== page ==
CBC News Posted: Mar 23, 2016
In 1995, Ignace led 31-day standoff against 400 RCMP
A Secwepemc man who was a key figure in the 1995 Gustafsen Lake standoff in B.C. has died. William Jones Ignace, known as Wolverine, was 82 years old.
The standoff began in 1995 when about 20 First Nations occupied a piece of ranch land near 100-Mile House that they said was sacred and part of a larger tract of unceded territory.
In response the RCMP brought in 400 armed officers, backed by helicopters and armoured personnel carriers, blew up a supply pick-up truck with buried explosives, and fired thousands of rounds of ammunition.
Both sides exchanged gunfire and one person was injured but no one was killed in the confrontation.
Wolverine spent five years in jail for his role in the standoff.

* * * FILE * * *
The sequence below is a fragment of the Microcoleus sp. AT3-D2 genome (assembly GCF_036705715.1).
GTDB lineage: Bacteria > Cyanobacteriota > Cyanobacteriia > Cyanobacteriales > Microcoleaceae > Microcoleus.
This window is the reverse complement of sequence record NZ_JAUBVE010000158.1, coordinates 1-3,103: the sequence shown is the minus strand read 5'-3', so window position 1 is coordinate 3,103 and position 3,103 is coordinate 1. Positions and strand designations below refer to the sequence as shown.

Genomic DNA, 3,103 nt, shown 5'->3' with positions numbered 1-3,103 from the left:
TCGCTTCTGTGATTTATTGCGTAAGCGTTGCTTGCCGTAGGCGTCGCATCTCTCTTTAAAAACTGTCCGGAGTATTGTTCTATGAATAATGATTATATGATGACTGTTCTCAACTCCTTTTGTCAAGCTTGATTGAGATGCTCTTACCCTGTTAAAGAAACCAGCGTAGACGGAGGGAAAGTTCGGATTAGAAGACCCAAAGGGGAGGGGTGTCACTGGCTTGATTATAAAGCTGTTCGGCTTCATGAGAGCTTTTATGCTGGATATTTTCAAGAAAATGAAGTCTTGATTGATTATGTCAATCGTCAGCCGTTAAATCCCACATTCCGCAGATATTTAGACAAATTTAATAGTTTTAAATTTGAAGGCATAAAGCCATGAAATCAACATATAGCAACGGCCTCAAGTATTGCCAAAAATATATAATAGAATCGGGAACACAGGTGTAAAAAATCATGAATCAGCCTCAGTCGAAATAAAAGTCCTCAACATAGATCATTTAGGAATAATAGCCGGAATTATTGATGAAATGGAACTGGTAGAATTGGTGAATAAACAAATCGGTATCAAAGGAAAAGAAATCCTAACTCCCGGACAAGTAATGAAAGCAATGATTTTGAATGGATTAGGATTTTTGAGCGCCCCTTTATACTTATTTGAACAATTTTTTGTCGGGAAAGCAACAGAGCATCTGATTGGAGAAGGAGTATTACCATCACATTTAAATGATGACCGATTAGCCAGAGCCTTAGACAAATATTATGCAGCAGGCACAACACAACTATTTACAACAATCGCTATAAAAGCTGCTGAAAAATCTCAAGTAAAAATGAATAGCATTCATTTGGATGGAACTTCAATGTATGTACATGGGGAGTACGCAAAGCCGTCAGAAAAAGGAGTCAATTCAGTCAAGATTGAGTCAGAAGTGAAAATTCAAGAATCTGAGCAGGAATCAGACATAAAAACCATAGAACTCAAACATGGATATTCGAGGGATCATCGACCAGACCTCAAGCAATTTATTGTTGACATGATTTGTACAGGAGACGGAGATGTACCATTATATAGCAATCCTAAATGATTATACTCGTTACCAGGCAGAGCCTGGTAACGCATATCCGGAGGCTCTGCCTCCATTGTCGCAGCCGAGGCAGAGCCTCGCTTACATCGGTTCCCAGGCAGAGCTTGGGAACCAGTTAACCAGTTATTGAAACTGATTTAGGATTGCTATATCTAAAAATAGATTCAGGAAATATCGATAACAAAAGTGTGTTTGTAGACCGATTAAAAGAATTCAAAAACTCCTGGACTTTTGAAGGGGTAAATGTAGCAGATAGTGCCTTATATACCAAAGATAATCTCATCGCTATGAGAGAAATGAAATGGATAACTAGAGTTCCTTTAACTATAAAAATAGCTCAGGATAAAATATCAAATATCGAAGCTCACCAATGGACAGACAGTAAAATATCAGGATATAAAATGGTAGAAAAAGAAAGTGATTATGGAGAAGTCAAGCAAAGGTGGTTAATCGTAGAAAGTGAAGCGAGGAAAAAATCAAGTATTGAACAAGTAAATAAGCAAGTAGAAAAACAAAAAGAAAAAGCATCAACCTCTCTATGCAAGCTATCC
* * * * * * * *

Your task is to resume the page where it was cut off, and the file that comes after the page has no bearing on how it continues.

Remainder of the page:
In January, 2016, Wolverine and other protesters began calling for a national inquiry into the level of force used by the RCMP during the 31-day confrontation.
“He leaves with us a great legacy of indigenous resistance, struggle and victory. He is widely respected and loved, not only by his family, community and Secwepemc Nation, but throughout the world as well,” stated the Ts’Peten Defence Committee, in a Facebook post.
According to Wolverine’s granddaughter, Chelsea Sampson, he had been battling cancer when he died on March 22, 2016.